What had once been the preserve of popular writers trumpeting American battlefield prowess against British military conservatism has become an increasingly sophisticated field of study, albeit not without its professional challenges. Indeed, in the years since the rise of new military history in the 1960s and 1970s, academic historians have entered the fray and contributed deeper analyses and more sophisticated, critical, and nuanced narratives to the field. Three broad concentrations characterize histories of the American War of Independence. The first, a traditional vein, lends itself to the operational and institutional realms of the war, those of campaigns, battles, logistics, and of the armies and navies. Almost a Miracle by John Ferling (see Ferling 2007, cited under General Overviews) stands out for its breadth and its stress on the war’s contingent nature. Some works purposefully overlap with the other concentrations—political and diplomatic, and social and cultural. One landmark study, Charles Royster’s A Revolutionary People at War (Royster 1979, cited under Continental Army), considers military service within a cultural context, while E. Wayne Carp’s To Starve the Army at Pleasure (Carp 1984, cited under Continental Army) overlaps the political realm. Political and diplomatic emphases continue as a vibrant subset. One of the more significant works, Brendan Simms’s Three Victories and a Defeat (Simms 2009, cited under Diplomacy), places the war within Britain’s larger diplomatic and grand strategic context. Naturally, social and cultural histories have also played a role in the direction and shape of scholarship, such as in Caroline Cox’s A Proper Sense of Honor (Cox 2004, cited under Continental Army), which clearly evinces the impact of Royster 1979. Standing back, these three broad threads, each distinctive, but not without some degree of overlap, constitute the main thrusts in the history of the American War of Independence. Necessarily, any bibliography dealing with a subject examined so often, and so well, must be highly selective.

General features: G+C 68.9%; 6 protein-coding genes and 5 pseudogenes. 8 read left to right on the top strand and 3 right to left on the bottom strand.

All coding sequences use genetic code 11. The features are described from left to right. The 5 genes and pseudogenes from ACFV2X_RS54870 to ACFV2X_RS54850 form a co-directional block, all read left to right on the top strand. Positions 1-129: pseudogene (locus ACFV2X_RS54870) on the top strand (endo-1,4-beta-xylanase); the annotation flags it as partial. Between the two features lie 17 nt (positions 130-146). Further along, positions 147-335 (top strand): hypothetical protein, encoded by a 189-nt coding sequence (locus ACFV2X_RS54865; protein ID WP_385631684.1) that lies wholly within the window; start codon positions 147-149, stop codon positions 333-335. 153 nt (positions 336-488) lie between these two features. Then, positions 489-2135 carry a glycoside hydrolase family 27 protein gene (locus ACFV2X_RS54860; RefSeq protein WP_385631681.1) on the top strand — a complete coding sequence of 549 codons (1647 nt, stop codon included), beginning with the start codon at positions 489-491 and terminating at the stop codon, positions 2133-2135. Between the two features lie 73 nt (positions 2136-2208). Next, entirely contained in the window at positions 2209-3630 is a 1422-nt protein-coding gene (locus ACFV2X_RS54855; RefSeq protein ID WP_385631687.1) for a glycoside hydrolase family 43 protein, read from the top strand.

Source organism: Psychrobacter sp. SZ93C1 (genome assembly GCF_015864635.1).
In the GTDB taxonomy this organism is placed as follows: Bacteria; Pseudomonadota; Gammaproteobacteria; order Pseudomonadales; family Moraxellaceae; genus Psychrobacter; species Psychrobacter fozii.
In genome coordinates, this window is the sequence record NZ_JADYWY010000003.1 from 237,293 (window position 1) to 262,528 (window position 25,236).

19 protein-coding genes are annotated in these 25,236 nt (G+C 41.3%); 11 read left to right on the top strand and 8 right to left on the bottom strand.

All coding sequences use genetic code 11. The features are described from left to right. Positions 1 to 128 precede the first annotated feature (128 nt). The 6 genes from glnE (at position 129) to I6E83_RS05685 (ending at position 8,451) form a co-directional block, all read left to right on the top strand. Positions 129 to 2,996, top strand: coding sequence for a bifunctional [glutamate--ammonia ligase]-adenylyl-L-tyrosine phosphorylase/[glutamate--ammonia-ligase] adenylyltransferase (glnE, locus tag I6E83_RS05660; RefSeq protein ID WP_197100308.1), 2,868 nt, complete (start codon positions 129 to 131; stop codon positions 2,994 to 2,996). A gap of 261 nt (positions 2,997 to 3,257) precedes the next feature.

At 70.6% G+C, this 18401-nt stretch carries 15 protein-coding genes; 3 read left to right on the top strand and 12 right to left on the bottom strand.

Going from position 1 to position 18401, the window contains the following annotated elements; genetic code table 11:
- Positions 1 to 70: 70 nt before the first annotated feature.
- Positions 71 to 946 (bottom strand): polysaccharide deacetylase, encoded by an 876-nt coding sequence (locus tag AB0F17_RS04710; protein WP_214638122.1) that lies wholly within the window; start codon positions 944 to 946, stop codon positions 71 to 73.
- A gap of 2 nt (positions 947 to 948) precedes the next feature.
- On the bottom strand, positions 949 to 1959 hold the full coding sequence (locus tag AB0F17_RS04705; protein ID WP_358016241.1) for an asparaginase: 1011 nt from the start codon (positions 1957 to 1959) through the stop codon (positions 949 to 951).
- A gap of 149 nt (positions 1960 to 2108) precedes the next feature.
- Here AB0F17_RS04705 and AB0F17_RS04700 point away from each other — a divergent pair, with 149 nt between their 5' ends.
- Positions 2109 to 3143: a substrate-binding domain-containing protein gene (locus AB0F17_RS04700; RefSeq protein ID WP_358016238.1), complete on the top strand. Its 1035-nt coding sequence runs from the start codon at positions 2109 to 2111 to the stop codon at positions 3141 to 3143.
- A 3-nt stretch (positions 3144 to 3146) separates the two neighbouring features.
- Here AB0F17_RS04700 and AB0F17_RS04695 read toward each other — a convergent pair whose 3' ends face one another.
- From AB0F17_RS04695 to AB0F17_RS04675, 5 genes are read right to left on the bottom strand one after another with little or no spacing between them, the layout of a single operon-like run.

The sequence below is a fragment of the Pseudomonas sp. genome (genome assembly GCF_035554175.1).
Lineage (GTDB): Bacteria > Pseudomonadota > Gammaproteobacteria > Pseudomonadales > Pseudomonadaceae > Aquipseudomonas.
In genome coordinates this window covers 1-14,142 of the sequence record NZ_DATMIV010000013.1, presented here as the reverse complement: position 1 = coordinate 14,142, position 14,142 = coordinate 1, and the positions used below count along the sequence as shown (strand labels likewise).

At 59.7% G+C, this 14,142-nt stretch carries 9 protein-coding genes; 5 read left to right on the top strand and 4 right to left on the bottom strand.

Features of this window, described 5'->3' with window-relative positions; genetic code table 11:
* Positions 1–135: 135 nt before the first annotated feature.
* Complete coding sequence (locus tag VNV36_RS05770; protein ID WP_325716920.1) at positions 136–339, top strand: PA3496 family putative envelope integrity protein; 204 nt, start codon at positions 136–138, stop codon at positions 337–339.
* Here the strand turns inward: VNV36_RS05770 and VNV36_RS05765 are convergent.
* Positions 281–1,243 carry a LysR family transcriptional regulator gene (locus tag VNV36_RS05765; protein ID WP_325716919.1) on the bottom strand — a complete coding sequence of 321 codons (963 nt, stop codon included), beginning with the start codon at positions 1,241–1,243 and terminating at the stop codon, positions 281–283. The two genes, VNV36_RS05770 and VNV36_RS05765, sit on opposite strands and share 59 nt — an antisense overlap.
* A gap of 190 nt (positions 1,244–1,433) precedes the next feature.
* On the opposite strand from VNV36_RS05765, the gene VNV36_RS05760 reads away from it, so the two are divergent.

Article. 14037 words.
Subjects: Military History ; Pre-20th Century Warfare ; First World War ; Second World War ; Post-WW2 Military History
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